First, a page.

Retrieve the NTP servers configured on all devices:

$ sudo salt '*' ntp.servers
router1:
  ----------
  comment:
  out:
      - 1.2.3.4
  result:
      True
cpe1:
  ----------
  comment:
  out:
      - 1.2.3.4
  result:
      True
switch2:
  ----------
  comment:
  out:
      - 1.2.3.4
  result:
      True
router2:
  ----------
  comment:
  out:
      - 1.2.3.4
  result:
      True
switch1:
  ----------
  comment:
  out:
      - 1.2.3.4
  result:
      True

Display the ARP tables on all Cisco devices running IOS-XR 5.3.3:

$ sudo salt -G 'os:iosxr and version:5.3.3' net.arp

Return operational details for interfaces from Arista switches:

$ sudo salt -C 'sw* and os:eos' net.interfaces

Execute traceroute from the edge of the network:

$ sudo salt 'router*' net.traceroute 8.8.8.8 vrf='CUSTOMER1-VRF'

Verbatim display from the CLI of Juniper routers:

$ sudo salt -C 'router* and G@os:junos' net.cli 'show version and haiku'

Retrieve the results of the RPM probes configured on Juniper MX960 routers:

$ sudo salt -C 'router* and G@os:junos and G@model:MX960' probes.results

Return the list of configured users on the CPEs:

$ sudo salt 'cpe*' users.config

Using the BGP finder, return the list of BGP neighbors that are down:

$ sudo salt-run bgp.neighbors up=False

Using the NET finder, determine the devices containing the pattern "PX-1234-LHR" in their interface description:

$ sudo salt-run net.find PX-1234-LHR

Cross-platform configuration management example: NTP

Assuming that the user adds the following two lines under file_roots:

file_roots:
  base:
    - /etc/salt/pillar/
    - /etc/salt/templates/
    - /etc/salt/states/

Define the list of NTP peers and servers wanted:

/etc/salt/pillar/ntp.sls

ntp.servers:
  - 1.2.3.4
  - 5.6.7.8
ntp.peers:
   - 10.11.12.13
   - 14.15.16.17

Include the new file: for example, if we want to have the same NTP servers on all network devices, we can add the following line inside the top.sls file:

'*':
  - ntp

/etc/salt/pillar/top.sls

base:
  '*':
    - ntp
  router1:
    - router1
  router2:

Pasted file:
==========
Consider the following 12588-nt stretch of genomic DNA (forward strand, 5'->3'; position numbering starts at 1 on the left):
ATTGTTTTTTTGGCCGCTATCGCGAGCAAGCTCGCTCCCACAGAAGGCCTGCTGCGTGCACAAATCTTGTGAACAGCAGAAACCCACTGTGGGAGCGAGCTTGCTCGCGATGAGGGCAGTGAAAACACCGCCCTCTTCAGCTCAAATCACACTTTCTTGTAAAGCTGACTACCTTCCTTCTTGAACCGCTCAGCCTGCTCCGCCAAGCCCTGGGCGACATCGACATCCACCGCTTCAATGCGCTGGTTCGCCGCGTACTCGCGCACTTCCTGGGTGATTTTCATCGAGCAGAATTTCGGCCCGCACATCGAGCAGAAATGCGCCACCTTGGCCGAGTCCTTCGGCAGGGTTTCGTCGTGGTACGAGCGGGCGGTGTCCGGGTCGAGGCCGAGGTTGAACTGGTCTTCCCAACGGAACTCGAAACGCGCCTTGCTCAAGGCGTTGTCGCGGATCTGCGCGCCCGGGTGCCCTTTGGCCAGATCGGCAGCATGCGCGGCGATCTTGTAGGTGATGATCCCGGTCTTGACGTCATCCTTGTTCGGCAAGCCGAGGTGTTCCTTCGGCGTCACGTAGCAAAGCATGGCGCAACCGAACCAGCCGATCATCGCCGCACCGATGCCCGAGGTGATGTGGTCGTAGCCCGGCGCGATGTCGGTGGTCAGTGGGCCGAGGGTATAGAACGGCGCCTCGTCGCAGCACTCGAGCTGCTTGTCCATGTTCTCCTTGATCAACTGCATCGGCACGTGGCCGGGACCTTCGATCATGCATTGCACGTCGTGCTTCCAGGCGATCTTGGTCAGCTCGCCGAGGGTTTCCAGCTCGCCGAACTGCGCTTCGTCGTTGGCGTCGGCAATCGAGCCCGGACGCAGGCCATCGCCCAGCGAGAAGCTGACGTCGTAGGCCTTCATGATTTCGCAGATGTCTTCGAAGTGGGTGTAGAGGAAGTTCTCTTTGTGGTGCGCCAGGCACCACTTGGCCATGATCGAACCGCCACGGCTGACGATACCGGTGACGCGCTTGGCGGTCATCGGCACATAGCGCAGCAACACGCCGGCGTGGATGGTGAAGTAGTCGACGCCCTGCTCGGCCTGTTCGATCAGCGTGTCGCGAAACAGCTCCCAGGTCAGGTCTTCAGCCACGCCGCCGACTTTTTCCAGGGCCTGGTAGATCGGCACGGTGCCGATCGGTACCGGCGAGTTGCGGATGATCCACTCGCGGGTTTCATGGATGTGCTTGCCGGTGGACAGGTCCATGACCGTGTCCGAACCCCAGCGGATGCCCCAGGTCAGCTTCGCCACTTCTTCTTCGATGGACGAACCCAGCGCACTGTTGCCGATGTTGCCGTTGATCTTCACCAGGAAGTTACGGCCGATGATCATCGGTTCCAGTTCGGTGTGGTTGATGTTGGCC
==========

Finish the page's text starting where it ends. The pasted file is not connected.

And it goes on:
- router2
  switch1:
    - swtich1
  swtich2:
    - switch2
  cpe1:
    - cpe1

Or include only where needed:

/etc/salt/pillar/top.sls

base:
  router1:
    - router1
    - ntp
  router2:
    - router2
    - ntp
  switch1:
    - swtich1
  swtich2:
    - switch2
  cpe1:
    - cpe1

Define the cross-vendor template:

/etc/salt/templates/ntp.jinja

{%- if grains.vendor|lower == 'cisco' %}
  no ntp
  {%- for server in servers %}
  ntp server {{ server }}
  {%- endfor %}
  {%- for peer in peers %}
  ntp peer {{ peer }}
  {%- endfor %}
{%- elif grains.os|lower == 'junos' %}
  system {
    replace:
    ntp {
      {%- for server in servers %}
      server {{ server }};
      {%- endfor %}
      {%- for peer in peers %}
      peer {{ peer }};
      {%- endfor %}
    }
  }
{%- endif %}

Define the SLS state file, making use of the Netconfig state module:

/etc/salt/states/router/ntp.sls

ntp_config_example:
  netconfig.managed:
    - template_name: salt://ntp.jinja
    - peers: {{ pillar.get('ntp.peers', []) | json }}
    - servers: {{ pillar.get('ntp.servers', []) | json }}

Run the state and assure NTP configuration consistency across your multi-vendor network:

$ sudo salt 'router*' state.sls router.ntp

Besides CLI, the state can be scheduled or executed when triggered by a certain event.

JUNOS

Juniper has developed a Junos specific proxy infrastructure which allows remote execution and configuration management of Junos devices without having to install SaltStack on the device. The infrastructure includes: